Sofía García Beyaert

Dra. Sofía García-Beyaert                                                                                                                                                                                                    

twitter: @SGarcia_Beyaert

Sofía García-Beyaert, PhD is assistant professor at the Department of Translation, Interpreting and East Asian Studies (DTIEAO). She has been a member of the research group MIRAS since 2010 and a Serra Húnter Fellow since 2020. She earned her doctorate in public policy –with an international mention– (Universitat Autónoma de Barcelona in Spain) after completing a Masters in Social and Political Sciences (Universitat Pompeu Fabra in Spain) and graduating with a triple BA –cum laude– in Applied European Languages with a double specialization in economic and legal translation and conference interpreting (Universidad de Granada in Spain, Université Aix-Marseille in France, Northumbria University in the UK).

Her interdisciplinary curiosity and her commitment to the advancement of professional interpreting in social and community settings lead her to take on doctoral studies in public policy at the Institute for Government and Public Policy (IGOP) on the institutionalization of community interpreting. Alongside the writing of her dissertation, Sofía was one of the authors of the foundational textbook The Community Interpreter: An International Textbook, (2015) Culture and Language Press, Bancroft, M. et al (Eds). Within this team effort, Sofía identified the concept and coined the term “communicative autonomy” with an aim to enhance interpreting’s key role in supporting communication rights, and with roots in the research work for her doctoral dissertation: Cross-Linguistic Communication and Public Policy: The Institutionalization of Community Interpreting (2016). Her research stays as a visiting scholar at the Centre for Ethics and with the Ethnic and Pluralism Studies Program at Toronto University (Canada) had a great influence on both endeavors.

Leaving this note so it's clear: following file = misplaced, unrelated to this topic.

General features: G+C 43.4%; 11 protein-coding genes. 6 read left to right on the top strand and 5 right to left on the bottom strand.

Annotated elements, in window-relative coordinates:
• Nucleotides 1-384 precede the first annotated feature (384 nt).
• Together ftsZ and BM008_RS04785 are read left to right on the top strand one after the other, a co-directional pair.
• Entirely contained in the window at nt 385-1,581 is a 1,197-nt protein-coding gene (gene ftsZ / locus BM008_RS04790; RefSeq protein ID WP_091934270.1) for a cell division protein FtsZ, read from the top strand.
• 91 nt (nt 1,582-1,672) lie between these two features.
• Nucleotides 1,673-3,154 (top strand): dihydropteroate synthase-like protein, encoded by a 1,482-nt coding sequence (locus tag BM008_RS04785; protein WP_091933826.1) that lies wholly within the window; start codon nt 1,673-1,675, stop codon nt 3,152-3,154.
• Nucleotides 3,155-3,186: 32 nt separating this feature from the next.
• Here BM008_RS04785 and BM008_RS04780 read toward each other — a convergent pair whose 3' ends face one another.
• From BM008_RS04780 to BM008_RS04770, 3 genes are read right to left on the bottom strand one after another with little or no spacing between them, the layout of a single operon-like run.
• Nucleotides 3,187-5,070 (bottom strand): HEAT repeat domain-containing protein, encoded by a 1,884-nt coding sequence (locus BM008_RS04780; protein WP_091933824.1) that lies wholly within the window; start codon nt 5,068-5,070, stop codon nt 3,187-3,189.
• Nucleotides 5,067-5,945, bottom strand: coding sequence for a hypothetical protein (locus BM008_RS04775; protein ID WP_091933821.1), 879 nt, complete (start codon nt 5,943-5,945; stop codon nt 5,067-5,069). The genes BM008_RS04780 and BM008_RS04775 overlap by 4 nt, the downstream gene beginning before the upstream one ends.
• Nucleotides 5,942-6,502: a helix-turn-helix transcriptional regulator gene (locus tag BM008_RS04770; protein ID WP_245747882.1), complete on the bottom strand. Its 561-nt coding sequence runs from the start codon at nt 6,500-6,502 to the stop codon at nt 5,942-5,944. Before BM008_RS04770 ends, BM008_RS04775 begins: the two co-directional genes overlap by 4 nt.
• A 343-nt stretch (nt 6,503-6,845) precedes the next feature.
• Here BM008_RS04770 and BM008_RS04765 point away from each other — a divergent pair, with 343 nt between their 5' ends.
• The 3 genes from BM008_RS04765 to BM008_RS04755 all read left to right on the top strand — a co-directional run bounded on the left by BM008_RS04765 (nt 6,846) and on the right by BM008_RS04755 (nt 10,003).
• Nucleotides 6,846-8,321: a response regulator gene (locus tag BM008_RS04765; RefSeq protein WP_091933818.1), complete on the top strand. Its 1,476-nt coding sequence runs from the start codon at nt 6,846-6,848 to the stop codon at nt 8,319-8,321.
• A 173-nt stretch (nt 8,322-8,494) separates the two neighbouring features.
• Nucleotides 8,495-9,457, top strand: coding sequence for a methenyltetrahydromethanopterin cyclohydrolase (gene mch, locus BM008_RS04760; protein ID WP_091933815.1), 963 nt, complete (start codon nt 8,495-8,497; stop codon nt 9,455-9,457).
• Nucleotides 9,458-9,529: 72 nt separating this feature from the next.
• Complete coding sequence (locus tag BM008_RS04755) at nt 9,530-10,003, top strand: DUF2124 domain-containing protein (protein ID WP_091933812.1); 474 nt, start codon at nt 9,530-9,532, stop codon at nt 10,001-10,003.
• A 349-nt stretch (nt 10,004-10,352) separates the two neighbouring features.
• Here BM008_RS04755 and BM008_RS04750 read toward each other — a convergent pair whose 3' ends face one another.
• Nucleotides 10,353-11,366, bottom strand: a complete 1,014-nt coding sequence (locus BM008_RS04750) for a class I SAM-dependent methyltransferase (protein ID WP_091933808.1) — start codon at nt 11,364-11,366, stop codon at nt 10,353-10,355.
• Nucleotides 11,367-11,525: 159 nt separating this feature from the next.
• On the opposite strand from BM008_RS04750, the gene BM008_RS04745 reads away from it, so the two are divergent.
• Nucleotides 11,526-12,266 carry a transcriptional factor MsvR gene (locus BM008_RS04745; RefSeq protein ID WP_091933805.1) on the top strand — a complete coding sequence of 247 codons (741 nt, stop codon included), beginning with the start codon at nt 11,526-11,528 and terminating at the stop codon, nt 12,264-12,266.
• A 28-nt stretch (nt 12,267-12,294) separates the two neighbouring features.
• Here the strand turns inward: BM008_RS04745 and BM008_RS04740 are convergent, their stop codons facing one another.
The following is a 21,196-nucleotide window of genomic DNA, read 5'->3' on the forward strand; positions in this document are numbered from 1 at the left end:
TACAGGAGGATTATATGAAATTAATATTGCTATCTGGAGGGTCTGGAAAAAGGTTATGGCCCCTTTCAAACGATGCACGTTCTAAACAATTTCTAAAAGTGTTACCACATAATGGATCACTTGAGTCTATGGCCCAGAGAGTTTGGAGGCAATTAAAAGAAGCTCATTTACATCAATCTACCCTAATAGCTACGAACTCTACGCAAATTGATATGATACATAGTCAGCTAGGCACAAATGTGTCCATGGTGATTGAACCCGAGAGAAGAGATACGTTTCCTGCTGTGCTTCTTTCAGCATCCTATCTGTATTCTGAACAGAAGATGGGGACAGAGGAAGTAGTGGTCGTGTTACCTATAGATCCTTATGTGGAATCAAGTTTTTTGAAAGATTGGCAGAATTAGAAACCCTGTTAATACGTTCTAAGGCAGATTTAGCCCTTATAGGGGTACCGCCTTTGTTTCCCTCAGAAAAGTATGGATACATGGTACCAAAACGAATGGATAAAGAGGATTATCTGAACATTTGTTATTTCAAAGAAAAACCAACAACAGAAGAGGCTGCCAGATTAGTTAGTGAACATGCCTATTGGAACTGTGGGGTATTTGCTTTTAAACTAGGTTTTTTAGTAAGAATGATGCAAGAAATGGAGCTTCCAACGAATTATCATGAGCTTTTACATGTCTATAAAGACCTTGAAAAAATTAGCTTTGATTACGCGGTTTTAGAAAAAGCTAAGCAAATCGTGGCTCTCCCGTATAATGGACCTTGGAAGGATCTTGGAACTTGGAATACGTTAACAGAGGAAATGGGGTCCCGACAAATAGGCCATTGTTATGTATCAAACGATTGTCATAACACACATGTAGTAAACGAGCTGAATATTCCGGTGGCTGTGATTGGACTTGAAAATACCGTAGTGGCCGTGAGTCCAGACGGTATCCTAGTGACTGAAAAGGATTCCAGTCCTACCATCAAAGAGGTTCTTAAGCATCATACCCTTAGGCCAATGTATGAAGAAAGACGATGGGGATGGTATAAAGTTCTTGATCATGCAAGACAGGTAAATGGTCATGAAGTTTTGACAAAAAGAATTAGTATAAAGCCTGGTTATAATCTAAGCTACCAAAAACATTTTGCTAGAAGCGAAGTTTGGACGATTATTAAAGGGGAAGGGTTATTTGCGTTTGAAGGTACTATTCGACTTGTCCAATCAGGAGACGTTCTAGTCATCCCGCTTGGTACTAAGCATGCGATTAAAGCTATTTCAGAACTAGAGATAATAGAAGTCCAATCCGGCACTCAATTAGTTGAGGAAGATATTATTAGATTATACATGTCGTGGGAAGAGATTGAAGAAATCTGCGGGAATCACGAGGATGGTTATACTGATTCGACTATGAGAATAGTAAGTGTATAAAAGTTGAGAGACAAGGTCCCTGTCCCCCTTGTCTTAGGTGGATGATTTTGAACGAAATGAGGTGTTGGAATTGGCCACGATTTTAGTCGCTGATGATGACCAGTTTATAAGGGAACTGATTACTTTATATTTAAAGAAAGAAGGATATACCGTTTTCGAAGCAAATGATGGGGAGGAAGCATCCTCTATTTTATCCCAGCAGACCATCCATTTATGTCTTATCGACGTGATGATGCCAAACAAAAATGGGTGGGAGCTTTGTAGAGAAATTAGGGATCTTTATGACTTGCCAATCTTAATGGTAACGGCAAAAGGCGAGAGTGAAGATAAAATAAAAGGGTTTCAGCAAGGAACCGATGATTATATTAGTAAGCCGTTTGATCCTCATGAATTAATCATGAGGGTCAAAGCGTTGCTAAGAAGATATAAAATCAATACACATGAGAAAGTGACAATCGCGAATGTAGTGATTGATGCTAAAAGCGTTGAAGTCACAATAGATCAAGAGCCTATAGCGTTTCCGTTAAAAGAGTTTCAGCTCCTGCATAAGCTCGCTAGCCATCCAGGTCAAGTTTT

Among her interdisciplinary contributions that stride interpreting studies and public policy analysis, the following publications are worth highlighting: Key external players in the development of the interpreting profession (2015), Routledge Handbook of Interpreting, Mikkelson, H. and Jourdenais, R. (Eds); Public Concern, Public Policy and PSI: The Public Dimension of Language Interpreting (2017), Revista Canaria de Estudios Ingleses.

Her pedagogical experience has unfolded both within institutions of higher education and outside the university system. She has worked as an educator in a wide variety of circumstances that include an independent primary school in the US school system and the organizing of continuing education trainings for adults who work as professional community interpreters. These experiences give rise to an additional research interest focused on pedagogy, interpreter training and new technologies.


Campus d'excel·lència internacional U A B